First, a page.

serotonin release assay
Effective August 11, 2008, the Serotonin Release assay is
sent to BloodCenter of Wisconsin.
Collection Instructions: Collect specimen in a red top
tube. Centrifuge, aliquot 5 mL of serum into a plastic
vial and refrigerate. Citrated or ACD plasma is acceptable if serum is not available.
stool, aerobic culture
Effective June 18, 2008, all Stool Culture specimens
are screened for Shiga-like toxin (SLT) at an additional charge. Previously, Shiga-like toxin testing was performed only during the summer months, if Hemolytic
Uremic Syndrome was suspected, or if the stool was
tb gold quantiferon
Effective August 11, 2008, the MLabs Chemical Pathology Laboratory has changed the collection method for
the QuantiFeron - TB Gold test.
The new system utilizes three special collection tubes
provided by the manufacturer: gray top (NIL), red top
(TB antigen), and purple top (Mitogen). Collection kits
available from MLabs consist of an appropriate transport
bag, the three collection tubes, and instructions for collecting the QuantiFeron samples.
vgkc and gad65 testing
Discontinued Tests
Effective June 18, 2008, Voltage-Gated Potassium Channel (VGKC) and Glutamic Acid Decarboxylase (GAD65)
Autoantibody testing have been added to the following
Mayo Medical Laboratory Panels:
cytomegalovirus Cultures & shell vials
• VGKC and GAD65 have been added as reflex components of the Myasthenia Gravis Evaluation, Adult.
• VGKC and GAD65 are included as part of the Myasthenia Gravis Evaluation, Thymoma.
• VGKC is included as part of the Paraneoplastic Autoantibody Evaluation, Serum.
vitamin b1, whole blood
Effective July 10, 2008, Vitamin B1, Whole Blood, is sent
to Mayo Medical Laboratories.
Collection Instructions: Collect specimen in a green
top tube (sodium heparin) following an overnight (12
hour) fast. Freeze and send 5 mL intact whole blood
specimen. Protect specimen from light. Do not freeze
glass vacutainer tubes; collect in plastic vacutainer tube
or transfer blood to a plastic tube prior to freezing.
Reference Range: 80 - 150 nmol/L.
vitamin d 1,25-dihydroxy
Mayo Medical Laboratories changed their test methodology for Vitamin D 1,25-dihydroxy to cartridge extraction/LC-MS/MS effective June 2, 2008.
Collection Instructions: Collect blood in a red top or
SST tube from a fasting patient (4 hour fast). Centrifuge, aliquot 1.5 mL of serum into a plastic vial, and refrigerate.
There will be a reference range change for this assay effective October 14, 2008:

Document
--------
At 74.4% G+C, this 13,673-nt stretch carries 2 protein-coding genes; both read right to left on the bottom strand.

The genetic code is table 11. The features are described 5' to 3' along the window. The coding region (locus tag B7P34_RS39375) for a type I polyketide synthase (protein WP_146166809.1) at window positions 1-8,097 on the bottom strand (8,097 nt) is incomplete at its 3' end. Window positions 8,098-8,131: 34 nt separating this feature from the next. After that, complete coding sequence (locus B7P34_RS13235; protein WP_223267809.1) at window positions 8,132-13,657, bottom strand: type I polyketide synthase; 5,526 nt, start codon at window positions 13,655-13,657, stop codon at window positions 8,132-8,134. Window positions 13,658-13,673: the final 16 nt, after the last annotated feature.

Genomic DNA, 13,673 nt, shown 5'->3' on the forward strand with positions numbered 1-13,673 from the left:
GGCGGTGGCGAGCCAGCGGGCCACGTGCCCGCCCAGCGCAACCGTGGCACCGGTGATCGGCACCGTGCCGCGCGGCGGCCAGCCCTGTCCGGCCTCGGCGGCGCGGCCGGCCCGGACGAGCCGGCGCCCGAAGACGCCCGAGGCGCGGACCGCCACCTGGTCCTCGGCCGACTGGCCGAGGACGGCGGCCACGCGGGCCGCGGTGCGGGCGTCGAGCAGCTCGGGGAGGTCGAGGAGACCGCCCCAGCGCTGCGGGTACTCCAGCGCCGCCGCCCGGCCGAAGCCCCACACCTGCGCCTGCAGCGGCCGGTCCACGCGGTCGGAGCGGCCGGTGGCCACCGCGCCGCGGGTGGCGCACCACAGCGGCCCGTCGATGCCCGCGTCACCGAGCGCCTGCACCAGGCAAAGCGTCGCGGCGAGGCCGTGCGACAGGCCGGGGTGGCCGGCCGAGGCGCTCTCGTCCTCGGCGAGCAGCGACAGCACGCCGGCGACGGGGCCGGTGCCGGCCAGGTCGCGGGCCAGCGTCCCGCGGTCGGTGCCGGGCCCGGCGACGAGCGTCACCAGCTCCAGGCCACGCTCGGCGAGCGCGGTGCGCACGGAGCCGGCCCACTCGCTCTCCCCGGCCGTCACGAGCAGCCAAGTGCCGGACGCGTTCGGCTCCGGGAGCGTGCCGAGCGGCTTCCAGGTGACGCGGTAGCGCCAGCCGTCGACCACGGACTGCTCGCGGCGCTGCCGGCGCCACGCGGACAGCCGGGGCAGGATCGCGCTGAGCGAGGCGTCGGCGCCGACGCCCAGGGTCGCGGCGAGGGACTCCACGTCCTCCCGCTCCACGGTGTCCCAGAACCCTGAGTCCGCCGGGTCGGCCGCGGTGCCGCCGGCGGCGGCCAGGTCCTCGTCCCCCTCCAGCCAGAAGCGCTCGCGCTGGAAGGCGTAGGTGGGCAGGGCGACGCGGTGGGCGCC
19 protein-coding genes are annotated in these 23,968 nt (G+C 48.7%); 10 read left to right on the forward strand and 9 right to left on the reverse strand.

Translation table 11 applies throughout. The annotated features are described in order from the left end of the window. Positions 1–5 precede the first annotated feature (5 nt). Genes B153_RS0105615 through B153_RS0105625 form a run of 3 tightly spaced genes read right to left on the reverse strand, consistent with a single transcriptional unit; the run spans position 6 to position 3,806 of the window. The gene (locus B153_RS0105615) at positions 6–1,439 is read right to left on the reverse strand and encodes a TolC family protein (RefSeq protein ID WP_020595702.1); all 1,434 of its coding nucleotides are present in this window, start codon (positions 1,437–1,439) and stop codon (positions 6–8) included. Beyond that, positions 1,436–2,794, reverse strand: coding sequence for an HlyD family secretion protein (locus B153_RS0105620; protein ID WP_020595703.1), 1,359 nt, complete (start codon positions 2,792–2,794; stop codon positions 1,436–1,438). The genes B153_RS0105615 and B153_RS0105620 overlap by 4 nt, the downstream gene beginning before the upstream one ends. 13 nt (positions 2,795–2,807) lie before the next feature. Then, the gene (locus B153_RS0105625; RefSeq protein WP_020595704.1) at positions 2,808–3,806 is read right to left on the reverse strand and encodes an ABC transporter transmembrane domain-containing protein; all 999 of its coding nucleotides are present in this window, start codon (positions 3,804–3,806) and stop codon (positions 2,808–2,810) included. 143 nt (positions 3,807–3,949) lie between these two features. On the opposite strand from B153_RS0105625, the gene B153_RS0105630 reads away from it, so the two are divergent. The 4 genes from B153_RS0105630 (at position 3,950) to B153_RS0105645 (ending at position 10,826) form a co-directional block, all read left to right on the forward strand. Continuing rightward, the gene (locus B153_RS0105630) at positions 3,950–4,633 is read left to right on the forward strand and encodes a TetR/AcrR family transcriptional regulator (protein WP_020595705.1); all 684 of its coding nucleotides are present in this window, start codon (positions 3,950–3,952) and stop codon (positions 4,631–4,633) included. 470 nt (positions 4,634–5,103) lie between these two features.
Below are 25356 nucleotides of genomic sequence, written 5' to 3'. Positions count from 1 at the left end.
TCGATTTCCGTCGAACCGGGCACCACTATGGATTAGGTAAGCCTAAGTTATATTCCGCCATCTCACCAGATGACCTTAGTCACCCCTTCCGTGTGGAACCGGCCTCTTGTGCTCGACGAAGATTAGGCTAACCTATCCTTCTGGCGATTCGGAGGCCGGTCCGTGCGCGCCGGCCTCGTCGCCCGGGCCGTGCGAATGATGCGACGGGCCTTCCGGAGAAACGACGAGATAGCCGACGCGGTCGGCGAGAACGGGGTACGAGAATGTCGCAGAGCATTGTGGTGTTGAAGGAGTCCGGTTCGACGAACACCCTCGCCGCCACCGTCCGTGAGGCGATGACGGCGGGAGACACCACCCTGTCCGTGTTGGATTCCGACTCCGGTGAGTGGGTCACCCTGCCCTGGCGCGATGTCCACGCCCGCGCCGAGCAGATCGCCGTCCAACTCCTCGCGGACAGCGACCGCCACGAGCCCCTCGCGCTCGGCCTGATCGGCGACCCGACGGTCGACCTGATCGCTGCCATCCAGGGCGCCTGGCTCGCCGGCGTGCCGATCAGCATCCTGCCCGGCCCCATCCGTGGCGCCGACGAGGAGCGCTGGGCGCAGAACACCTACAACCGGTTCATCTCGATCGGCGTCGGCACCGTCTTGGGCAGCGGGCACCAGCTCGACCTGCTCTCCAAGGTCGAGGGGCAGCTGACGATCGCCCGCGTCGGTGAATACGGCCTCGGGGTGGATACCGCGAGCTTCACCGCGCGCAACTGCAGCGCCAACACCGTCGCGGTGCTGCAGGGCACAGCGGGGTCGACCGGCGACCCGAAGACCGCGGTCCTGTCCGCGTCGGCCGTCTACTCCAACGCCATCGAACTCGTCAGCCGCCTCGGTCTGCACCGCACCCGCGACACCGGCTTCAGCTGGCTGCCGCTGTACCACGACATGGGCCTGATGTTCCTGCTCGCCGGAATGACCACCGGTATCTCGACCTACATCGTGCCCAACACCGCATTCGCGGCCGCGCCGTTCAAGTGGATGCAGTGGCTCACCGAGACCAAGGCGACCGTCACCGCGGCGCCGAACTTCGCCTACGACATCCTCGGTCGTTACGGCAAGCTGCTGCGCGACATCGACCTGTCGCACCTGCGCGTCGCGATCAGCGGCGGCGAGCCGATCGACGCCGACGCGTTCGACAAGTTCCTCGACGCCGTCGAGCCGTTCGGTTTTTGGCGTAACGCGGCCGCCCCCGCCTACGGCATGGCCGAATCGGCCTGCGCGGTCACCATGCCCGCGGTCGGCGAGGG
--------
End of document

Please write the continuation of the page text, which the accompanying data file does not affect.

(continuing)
Reference Range: <16 years: 24 – 86 pg/mL; Males >=16
years: 18 – 64 pg/mL; Females >=16 years: 18 – 78 pg/
mL. Normal patients who have increased exposure to
sunlight may have values above the normal range.
The MLabs Virology Laboratory no longer performs Cytomegalovirus Cultures or Shell Vials on blood or bone
marrow specimens. Cytomegalovirus DNA by PCR,
Quantitative, is performed in place of culture for blood
rubella virus antibody, igm
Effective July 1, 2008, Mayo Medical Laboratories has
discontinued Rubella Virus IgM Antibody testing.
MLabs and Mayo Medical Laboratories will no longer
forward specimens for rubella IgM-class antibody testing. If acute rubella or Congenital Rubella Syndrome
(CRS) is suspected, it is recommended to communicate
with your state health laboratory or the CDC to evaluate
your patient. Michigan clients may contact the MDCH
Bureau of Epidemiology at 517-335-8165 for assistance
in evaluation of your patient.
In 2005, the Centers for Disease Control and Prevention
(CDC) announced the absence of endemic transmission
of rubella in the United States, largely due to successful
vaccination programs. Fewer than 10 cases of rubella
were reported in 2004, and the majority of these cases
occurred in individuals born outside the United States.
The incidence of congenital rubella syndrome (CRS)
has also been significantly reduced, with a total of 4 cases
of CRS being reported to the CDC during 2001-2004.
Given the low prevalence of rubella in the United States,
routine serologic testing for IgM-class antibodies to this
virus may yield false positive results, which can negatively
impact patient care. This is especially problematic when
rubella IgM testing is included in the routine screening
of asymptomatic, pregnant women.
Rubella Virus Antibody, IgG will continue to be available
for the determination of immune status to rubella.
While 1, 25-dihydroxy vitamin D is the most potent
vitamin D metabolite, levels of the 25-OH forms of vitamin D more accurately reflect the body’s vitamin D
stores. Consequently, Vitamin D 25-hydroxy (order code
25HD) is the preferred initial test for assessing vitamin D
status. However, in the presence of renal disease, 1, 25dihydroxy vitamin D levels may be needed to adequately
assess vitamin D status.
MLabs Spectrum 7
For additional clarification
concerning any of the information contained in this Spectrum,
please contact the MLabs Client
Services Center at 734-936-2598
(local) or 800-862-7284.
Address correspondence to: